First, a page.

Wednesday, August 13, 2008

The special draw of the standard algorithms... even when there's an easier way out

One hallmark of Reform Math is a preference for problem-specific shortcuts.

E.g., subtracting 55 from 350 by first subtracting 50 to get 300, and then counting 5 backwards to 295.

Reformists also argue that such solutions are more appealing and accessible to students.

Consider, however, my seven-year-old daughter.

Faced with a problem like 350 - 55, as she often is, in the 2nd Grade Singapore Math book she's been working her way through this summer (which also has much harder problems like 964-87), she immediately puts the 55 under the 350 and proceeds to borrow from the 10's to the 1's and then from the 100's to the 10's.  ("Fifty equals forty ten"; "three hundred and forty equals two hundred and fourteenty").

She does this even when, surprising myself at my Reformist reaction, I suggest that there might be an easier way out.

Perhaps she's mindlessly applying an algorithm that autocrats have mindlessly drilled into her head.

Except that I'm the only autocrat around here, and I've spent no more than half an hour showing her the subtraction algorithm.  And she rarely gets it wrong.

Here's another possibility: perhaps kids like her actually prefer using a general method consistently, even for those many carefully chosen Reform problems for which there's an easier, case-specific solution.

1 comment:

Anonymous said...

Liz from I Speak of Dreams here.

I haven't been commenting much, but have been reading and thinking. Thanks for the continuing series.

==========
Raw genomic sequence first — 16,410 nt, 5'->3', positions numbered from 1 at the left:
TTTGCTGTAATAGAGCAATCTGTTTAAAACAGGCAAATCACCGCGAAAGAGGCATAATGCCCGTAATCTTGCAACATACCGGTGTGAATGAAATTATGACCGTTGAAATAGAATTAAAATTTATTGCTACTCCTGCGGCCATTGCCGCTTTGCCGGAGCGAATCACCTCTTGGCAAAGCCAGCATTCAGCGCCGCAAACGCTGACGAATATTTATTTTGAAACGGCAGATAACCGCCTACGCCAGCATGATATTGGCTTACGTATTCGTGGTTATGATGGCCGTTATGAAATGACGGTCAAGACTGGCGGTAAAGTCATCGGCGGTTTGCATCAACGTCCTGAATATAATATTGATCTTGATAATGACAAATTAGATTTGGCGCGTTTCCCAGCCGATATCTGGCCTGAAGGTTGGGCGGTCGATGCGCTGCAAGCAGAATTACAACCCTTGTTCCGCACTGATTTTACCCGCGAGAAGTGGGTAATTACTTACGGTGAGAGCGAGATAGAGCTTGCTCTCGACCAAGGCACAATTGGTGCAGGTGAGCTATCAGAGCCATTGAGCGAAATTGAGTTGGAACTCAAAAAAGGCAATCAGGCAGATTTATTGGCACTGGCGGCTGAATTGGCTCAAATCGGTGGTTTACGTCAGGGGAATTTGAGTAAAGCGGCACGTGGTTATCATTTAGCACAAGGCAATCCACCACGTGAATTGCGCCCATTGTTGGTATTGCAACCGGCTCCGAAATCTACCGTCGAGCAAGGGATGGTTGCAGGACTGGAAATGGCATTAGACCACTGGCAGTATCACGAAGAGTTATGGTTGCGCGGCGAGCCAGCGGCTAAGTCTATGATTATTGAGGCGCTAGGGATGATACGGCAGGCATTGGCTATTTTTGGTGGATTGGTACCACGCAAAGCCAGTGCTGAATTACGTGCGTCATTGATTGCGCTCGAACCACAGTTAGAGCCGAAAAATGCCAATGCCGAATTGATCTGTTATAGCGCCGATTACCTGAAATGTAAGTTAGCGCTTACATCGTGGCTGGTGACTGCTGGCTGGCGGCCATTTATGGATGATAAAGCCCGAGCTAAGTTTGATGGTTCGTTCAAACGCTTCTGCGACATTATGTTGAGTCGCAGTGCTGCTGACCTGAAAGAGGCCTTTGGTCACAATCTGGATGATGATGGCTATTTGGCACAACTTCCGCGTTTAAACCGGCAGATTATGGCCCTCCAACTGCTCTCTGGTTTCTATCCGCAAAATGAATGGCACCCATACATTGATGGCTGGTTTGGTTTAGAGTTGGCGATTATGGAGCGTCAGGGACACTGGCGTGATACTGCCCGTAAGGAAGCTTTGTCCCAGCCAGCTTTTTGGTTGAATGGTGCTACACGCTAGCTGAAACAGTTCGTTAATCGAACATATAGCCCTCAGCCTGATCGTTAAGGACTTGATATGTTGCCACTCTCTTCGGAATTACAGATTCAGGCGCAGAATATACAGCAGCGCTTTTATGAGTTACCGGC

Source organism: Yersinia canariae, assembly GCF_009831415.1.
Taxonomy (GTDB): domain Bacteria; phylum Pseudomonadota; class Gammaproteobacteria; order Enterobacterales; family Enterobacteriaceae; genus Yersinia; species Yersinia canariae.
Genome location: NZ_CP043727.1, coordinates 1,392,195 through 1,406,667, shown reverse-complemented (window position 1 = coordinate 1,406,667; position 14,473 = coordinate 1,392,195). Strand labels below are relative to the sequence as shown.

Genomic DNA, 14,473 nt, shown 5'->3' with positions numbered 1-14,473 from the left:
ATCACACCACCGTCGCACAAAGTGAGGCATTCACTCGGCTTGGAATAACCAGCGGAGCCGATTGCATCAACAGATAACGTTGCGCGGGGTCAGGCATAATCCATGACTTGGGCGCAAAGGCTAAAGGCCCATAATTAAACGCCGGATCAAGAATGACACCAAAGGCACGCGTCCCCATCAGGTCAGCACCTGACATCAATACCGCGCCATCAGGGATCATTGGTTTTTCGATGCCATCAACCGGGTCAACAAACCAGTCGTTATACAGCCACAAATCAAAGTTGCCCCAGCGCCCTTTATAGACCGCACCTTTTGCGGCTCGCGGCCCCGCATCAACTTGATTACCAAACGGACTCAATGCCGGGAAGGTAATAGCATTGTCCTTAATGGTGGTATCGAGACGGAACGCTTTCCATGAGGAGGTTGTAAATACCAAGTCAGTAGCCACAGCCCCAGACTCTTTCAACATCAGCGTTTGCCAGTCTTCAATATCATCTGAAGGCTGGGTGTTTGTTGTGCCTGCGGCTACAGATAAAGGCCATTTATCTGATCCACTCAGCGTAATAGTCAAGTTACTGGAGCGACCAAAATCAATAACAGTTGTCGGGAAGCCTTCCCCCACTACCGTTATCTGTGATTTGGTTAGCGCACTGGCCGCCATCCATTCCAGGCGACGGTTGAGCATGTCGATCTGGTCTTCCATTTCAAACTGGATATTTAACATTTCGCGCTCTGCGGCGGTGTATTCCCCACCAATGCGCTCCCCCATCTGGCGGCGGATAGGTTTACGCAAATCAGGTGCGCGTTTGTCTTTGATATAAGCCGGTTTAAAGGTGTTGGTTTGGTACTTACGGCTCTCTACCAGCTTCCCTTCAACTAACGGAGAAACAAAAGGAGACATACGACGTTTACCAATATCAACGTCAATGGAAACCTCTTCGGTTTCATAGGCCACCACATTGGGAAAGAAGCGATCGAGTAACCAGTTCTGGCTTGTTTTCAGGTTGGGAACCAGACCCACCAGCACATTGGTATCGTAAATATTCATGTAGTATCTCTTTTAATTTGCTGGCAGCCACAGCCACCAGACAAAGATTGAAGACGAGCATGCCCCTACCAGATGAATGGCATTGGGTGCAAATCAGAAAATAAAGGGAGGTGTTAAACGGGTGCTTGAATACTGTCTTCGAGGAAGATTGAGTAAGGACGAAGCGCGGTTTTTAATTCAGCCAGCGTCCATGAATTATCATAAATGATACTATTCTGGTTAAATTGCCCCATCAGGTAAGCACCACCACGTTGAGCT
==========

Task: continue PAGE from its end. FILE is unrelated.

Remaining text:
Please allow me to make the following comment:

proceeds to borrow from the 10's to the 1's

No, not borrowing, which isn't mathematically correct*/**. Your daughter is regrouping.

I took a class in teaching math to k-5 students. While a lot of the content was constructivist, the instructor was very clear on using mathematically-correct language.

*Or linguistically: "borrowing" implies "repaying", which isn't what happens in regrouping.

**If you are teaching this level of arithmetic using the CRA approach (concrete, representational, abstract), it becomes clear. The concrete (introductory level) requires manipulatives. The problems are carefully staged, so that a problem-solver (student) first becomes experienced in exchanging one "ten-stick" for "ten units", and only after exhibiting mastery in the 10s place/1s place exchange, is introduced to the idea of exchanging a "100s square" for 10 "ten-stick".

It is hard to describe this verbally, without having the manipulatives to demonstrate.

It is also hard to describe verbally the scaffolding of skills to mastery.

Here's an article on the CRA Approach. What would be better is some videos of the approach across grade levels.